Colloquial Sound Recordings: “We go out of our way to run the business side with honor, integrity and a sense of order” [Interview]

Colloquial Sound Recordings (CSR) is another cassette label that I came across recently. The label has put out some excellent releases since it’s founding and is probably best known for putting out albums by A Pregnant Light. I got in touch with the label and they agreed to the following interview with me.

Colloquial Sound Recordings

Curt: Thanks for taking the time to do this interview! First of all, can you give a brief history of the label?

CSR: Thank you for the interest in CSR and all that we do.  As far as a brief history, the idea for the label had been around for a really long time, and we had been compiling material and ideas for years.  In late 2010, my personal life slowed down a bit from it’s hectic pace.  A band I was playing in disbanded, freeing up some time and resources, and we released the Aksumite demo in mid 2011.  It has been onward and upward ever since.  It’s a lot of work and dedication, and I’m really proud of our reputation as far as a business goes.  We are fair, quick to respond, ship the orders in a very timely manner, and if there ever is a SNAFU, we address it immediately.  We don’t have any disgruntled people that I know of.  We go out of our way to run the business side with honor, integrity and a sense of order.

Curt: Out of all of the formats you could pick to release music on, why tape?

CSR: As a launchpad, it’s really hard to top for a few reasons.  Firstly, a few years ago was the big cassette resurgence, it made sense to work within the market demands.  That may seem like a really funny thing to say for an independent label that is fiercely independent and DIY, but it’s honest.  We have covered this in past interviews.  We popped up at the right time and we’re 90s kids. We grew up on tapes, so it was as much fun for us as for anyone.  We have lofty goals and some pretty prolific bands, so the cassette format allows us to present a product that we’re proud of in a semi-regular way to our supporters.  It’s a really great medium.  We’re not opposed to CDs or LPs or anything though.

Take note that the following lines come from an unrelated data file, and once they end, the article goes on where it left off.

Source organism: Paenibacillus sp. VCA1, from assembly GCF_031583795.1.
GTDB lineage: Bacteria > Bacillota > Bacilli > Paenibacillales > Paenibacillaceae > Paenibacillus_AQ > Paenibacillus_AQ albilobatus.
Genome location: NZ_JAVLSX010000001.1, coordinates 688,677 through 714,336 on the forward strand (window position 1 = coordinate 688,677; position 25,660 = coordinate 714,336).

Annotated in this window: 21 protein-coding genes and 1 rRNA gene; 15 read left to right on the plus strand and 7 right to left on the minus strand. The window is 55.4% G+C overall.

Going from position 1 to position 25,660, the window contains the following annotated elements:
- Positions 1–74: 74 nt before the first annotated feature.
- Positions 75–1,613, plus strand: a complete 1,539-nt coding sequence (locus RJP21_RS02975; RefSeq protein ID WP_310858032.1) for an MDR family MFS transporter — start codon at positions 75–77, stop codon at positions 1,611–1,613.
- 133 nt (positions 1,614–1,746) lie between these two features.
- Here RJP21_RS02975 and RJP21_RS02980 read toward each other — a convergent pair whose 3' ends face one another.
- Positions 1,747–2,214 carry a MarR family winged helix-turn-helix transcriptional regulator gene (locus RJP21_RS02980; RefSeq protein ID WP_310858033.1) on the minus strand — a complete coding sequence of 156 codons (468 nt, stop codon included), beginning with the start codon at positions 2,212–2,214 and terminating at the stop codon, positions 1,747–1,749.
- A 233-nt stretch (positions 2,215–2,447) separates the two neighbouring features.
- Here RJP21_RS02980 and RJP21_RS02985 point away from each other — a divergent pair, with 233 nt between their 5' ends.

Curt: Do you have any plans on putting any releases out on any other format at some point? If not, why not?

CSR: Maybe.  As I mentioned, I’m not opposed to CDs or LPs at all.  One of our bands, Dressed In Streams is being re-issued on CD via Handmade Birds, a highly respected label out of Texas.  While the cassette adds a real ambience and lends itself to much of the recordings, it’s not essential.  It is a crucial factor, but I think the music needs to stand strong on it’s own, which is why we also offer digital downloads.  We’re record collectors and prefer physical media, but we don’t want to exclude people who think differently than us.

Curt: I read in a previous interview that you did that CSR is looking to create a specific aesthetic with its releases. Is there any chance in the future that you may branch out and start looking to diversify your releases at some point?

CSR: I think we’ve done a good job in maintaining and developing that aesthetic.  We have certainly grown and matured.  I recently was going through some boxes and found the first CSR tape and it made me cringe.  It’s funny how two or three years can dramatically change things.  As far as branching out, I’m assuming you’re talking about bands?  I don’t like working with bands I don’t know personally.  I find people to be irritating and disappointing.  If you’re referring to diversifying the aesthetic, I think each release has it’s own aesthetic, there is no “CSR template” though I love labels that do that, sort of like old Blue Note, or current labels like Sacred Bones.  I think each release has it’s own feel, but the goal is to have it fit into the wider framework of CSR.